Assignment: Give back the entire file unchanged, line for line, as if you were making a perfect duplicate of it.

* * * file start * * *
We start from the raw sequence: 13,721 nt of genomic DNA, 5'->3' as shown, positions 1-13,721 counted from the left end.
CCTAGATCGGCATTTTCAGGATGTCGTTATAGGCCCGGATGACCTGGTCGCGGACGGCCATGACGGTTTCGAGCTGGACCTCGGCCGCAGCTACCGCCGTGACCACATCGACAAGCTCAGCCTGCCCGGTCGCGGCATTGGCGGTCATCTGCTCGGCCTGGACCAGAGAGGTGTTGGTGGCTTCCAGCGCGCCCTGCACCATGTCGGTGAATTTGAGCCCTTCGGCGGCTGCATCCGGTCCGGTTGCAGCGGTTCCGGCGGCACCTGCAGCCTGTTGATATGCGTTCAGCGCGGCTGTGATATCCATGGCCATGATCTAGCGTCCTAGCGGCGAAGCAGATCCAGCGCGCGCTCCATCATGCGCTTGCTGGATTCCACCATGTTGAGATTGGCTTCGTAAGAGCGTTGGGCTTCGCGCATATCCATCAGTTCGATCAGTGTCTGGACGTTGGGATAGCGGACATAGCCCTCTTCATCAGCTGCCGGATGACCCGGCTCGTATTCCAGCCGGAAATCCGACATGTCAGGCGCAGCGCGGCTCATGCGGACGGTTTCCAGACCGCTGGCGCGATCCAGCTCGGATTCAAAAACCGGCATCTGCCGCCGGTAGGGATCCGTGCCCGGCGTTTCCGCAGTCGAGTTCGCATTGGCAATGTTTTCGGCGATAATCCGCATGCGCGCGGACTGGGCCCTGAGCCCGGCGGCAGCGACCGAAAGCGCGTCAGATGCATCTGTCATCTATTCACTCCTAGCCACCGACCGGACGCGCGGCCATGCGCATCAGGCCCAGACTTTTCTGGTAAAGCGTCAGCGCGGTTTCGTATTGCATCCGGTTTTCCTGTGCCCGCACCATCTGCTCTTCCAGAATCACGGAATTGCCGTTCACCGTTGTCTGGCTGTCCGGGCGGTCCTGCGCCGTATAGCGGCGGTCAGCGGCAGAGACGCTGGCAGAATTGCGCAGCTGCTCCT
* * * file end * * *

We start from the raw sequence: 13,721 nt of genomic DNA, 5'->3' as shown, positions 1-13,721 counted from the left end.
CCTAGATCGGCATTTTCAGGATGTCGTTATAGGCCCGGATGACCTGGTCGCGGACGGCCATGACGGTTTCGAGCTGGACCTCGGCCGCAGCTACCGCCGTGACCACATCGACAAGCTCAGCCTGCCCGGTCGCGGCATTGGCGGTCATCTGCTCGGCCTGGACCAGAGAGGTGTTGGTGGCTTCCAGCGCGCCCTGCACCATGTCGGTGAATTTGAGCCCTTCGGCGGCTGCATCCGGTCCGGTTGCAGCGGTTCCGGCGGCACCTGCAGCCTGTTGATATGCGTTCAGCGCGGCTGTGATATCCATGGCCATGATCTAGCGTCCTAGCGGCGAAGCAGATCCAGCGCGCGCTCCATCATGCGCTTGCTGGATTCCACCATGTTGAGATTGGCTTCGTAAGAGCGTTGGGCTTCGCGCATATCCATCAGTTCGATCAGTGTCTGGACGTTGGGATAGCGGACATAGCCCTCTTCATCAGCTGCCGGATGACCCGGCTCGTATTCCAGCCGGAAATCCGACATGTCAGGCGCAGCGCGGCTCATGCGGACGGTTTCCAGACCGCTGGCGCGATCCAGCTCGGATTCAAAAACCGGCATCTGCCGCCGGTAGGGATCCGTGCCCGGCGTTTCCGCAGTCGAGTTCGCATTGGCAATGTTTTCGGCGATAATCCGCATGCGCGCGGACTGGGCCCTGAGCCCGGCGGCAGCGACCGAAAGCGCGTCAGATGCATCTGTCATCTATTCACTCCTAGCCACCGACCGGACGCGCGGCCATGCGCATCAGGCCCAGACTTTTCTGGTAAAGCGTCAGCGCGGTTTCGTATTGCATCCGGTTTTCCTGTGCCCGCACCATCTGCTCTTCCAGAATCACGGAATTGCCGTTCACCGTTGTCTGGCTGTCCGGGCGGTCCTGCGCCGTATAGCGGCGGTCAGCGGCAGAGACGCTGGCAGAATTGCGCAGCTGCTCCT